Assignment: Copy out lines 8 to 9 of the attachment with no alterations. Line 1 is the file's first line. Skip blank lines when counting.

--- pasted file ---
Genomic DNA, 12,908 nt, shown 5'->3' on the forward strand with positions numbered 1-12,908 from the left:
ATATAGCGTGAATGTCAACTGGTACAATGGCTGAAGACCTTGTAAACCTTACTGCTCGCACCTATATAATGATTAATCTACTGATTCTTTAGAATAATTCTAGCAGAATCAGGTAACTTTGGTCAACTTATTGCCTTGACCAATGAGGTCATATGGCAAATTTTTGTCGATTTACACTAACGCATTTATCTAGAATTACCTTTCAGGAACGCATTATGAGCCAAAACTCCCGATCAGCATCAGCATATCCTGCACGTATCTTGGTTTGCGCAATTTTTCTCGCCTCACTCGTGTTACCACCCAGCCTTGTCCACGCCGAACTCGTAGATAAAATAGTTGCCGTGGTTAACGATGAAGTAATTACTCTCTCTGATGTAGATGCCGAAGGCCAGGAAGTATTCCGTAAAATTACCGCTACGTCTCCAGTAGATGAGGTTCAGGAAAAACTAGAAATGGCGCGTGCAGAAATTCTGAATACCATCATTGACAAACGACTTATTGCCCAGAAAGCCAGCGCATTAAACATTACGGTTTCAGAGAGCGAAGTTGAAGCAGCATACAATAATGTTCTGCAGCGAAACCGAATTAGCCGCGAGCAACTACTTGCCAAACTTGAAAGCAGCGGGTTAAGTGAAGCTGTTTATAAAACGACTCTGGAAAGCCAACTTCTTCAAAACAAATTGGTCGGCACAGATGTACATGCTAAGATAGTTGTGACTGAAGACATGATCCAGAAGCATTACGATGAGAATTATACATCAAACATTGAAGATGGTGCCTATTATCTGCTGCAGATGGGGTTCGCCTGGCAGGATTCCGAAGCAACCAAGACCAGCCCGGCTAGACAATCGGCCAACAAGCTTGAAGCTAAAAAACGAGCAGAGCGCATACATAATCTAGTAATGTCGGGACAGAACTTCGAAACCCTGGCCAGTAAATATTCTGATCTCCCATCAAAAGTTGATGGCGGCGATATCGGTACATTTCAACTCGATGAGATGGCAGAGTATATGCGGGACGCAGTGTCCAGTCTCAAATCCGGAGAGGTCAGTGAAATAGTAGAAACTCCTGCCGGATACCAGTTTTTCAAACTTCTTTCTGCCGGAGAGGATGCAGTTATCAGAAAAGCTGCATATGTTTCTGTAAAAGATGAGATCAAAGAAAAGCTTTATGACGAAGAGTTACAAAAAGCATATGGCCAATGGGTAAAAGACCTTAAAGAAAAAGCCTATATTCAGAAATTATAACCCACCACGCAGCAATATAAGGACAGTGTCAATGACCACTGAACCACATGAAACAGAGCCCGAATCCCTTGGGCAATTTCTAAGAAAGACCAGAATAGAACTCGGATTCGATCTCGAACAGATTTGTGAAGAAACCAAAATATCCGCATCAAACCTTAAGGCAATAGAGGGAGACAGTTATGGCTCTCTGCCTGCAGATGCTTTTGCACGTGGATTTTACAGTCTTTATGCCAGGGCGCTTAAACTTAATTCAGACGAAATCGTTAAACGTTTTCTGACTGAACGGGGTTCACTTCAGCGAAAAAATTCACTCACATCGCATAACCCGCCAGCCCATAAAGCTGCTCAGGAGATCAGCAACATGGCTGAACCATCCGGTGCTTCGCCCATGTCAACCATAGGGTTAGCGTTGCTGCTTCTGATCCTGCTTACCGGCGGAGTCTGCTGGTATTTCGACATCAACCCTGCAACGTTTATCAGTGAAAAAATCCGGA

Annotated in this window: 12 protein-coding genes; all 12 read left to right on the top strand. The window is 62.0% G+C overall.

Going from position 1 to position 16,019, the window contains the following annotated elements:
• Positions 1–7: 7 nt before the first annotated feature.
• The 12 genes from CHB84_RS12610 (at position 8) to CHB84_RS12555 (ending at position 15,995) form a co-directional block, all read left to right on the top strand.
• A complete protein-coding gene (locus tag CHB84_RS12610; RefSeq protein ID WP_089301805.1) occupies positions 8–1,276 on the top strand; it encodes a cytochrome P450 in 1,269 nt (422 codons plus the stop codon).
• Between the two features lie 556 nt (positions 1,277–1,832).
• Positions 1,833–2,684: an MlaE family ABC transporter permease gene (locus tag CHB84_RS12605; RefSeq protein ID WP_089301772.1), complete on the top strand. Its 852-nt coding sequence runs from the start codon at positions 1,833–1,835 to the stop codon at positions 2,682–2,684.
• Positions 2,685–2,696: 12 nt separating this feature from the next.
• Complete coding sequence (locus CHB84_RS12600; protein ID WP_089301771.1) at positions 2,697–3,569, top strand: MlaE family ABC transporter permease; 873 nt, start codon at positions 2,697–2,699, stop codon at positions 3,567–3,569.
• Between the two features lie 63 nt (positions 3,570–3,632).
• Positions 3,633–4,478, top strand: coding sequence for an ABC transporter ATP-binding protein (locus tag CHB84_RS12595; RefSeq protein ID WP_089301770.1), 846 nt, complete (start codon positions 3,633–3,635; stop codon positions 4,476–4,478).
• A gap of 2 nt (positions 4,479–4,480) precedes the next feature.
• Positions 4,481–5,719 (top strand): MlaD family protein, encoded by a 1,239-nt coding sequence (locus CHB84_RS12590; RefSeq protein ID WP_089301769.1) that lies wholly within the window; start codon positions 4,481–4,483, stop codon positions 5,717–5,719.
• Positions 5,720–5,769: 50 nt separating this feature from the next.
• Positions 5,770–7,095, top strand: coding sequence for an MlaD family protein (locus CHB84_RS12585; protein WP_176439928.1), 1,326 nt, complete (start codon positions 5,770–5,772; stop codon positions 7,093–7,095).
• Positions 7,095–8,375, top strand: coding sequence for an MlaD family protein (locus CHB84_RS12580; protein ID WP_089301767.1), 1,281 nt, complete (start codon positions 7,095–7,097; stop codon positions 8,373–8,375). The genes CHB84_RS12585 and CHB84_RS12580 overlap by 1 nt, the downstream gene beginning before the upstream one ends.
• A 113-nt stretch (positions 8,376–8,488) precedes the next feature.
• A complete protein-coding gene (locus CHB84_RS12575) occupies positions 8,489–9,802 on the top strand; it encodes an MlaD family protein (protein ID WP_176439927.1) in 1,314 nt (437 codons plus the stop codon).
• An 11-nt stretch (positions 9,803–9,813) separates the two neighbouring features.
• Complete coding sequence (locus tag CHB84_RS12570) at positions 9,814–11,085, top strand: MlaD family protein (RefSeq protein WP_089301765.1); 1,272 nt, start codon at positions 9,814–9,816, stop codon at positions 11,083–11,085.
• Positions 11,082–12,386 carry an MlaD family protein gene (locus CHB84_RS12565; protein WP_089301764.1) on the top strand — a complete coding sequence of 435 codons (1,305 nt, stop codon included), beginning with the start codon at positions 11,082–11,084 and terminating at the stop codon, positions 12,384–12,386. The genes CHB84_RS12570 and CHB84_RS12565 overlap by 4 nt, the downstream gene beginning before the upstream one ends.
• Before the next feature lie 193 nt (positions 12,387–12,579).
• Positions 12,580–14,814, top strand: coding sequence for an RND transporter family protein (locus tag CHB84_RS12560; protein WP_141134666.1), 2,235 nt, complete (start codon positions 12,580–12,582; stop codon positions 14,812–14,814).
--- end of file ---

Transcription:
• Between the two features lie 556 nt (positions 1,277–1,832).
• Positions 1,833–2,684: an MlaE family ABC transporter permease gene (locus tag CHB84_RS12605; RefSeq protein ID WP_089301772.1), complete on the top strand. Its 852-nt coding sequence runs from the start codon at positions 1,833–1,835 to the stop codon at positions 2,682–2,684.